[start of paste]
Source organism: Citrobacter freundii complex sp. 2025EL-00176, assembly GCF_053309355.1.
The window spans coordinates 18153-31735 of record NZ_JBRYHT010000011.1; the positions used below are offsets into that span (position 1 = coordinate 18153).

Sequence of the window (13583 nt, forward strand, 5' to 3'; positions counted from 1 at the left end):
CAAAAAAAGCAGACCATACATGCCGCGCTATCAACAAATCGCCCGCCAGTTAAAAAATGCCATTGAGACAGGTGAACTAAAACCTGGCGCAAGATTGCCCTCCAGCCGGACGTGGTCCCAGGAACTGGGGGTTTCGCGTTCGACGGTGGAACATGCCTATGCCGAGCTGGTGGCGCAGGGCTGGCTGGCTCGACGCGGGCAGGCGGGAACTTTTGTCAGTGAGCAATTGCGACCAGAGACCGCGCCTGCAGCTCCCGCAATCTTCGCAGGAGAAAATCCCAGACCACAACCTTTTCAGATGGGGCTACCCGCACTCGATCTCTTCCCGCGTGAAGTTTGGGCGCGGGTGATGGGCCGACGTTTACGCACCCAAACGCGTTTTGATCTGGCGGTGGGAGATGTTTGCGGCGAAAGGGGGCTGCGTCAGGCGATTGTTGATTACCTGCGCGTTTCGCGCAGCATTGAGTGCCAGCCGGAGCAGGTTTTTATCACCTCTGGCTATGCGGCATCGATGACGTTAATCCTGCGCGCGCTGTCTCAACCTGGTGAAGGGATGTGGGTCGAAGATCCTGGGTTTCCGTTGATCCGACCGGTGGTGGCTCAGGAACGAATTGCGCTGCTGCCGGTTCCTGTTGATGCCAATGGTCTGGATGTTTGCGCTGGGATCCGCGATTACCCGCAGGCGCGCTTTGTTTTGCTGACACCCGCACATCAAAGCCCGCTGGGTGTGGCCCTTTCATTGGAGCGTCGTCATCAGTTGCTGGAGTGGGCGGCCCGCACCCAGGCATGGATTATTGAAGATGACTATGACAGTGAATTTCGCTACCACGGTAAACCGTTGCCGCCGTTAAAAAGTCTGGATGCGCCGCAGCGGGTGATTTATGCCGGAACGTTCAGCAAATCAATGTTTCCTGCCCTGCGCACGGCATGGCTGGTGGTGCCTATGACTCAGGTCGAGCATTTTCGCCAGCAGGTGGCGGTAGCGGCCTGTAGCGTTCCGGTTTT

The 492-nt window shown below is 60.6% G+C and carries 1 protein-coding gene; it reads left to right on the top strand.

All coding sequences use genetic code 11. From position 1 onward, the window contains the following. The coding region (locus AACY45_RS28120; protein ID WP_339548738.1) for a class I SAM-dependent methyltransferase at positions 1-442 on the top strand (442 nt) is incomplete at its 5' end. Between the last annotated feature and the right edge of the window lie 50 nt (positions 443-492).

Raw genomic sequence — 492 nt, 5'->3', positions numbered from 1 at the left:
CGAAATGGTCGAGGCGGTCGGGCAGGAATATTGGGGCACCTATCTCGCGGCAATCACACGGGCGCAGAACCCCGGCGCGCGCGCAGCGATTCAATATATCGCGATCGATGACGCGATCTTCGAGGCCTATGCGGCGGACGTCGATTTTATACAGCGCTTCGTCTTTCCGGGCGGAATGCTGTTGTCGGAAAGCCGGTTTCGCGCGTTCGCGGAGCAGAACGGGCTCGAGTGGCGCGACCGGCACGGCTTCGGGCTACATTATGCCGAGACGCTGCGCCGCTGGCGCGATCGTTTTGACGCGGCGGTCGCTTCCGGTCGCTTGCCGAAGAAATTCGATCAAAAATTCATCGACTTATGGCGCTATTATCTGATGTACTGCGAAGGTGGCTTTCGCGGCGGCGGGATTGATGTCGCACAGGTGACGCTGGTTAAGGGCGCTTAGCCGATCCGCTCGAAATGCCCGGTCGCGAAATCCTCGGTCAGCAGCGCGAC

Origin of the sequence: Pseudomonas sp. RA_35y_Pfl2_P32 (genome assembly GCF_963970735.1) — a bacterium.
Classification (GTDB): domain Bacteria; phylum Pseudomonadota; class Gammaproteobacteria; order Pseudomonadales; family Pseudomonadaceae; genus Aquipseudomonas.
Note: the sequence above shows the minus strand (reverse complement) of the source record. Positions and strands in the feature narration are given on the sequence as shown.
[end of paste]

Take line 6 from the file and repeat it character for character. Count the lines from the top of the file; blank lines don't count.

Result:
All coding sequences use genetic code 11. From position 1 onward, the window contains the following. The coding region (locus AACY45_RS28120; protein ID WP_339548738.1) for a class I SAM-dependent methyltransferase at positions 1-442 on the top strand (442 nt) is incomplete at its 5' end. Between the last annotated feature and the right edge of the window lie 50 nt (positions 443-492).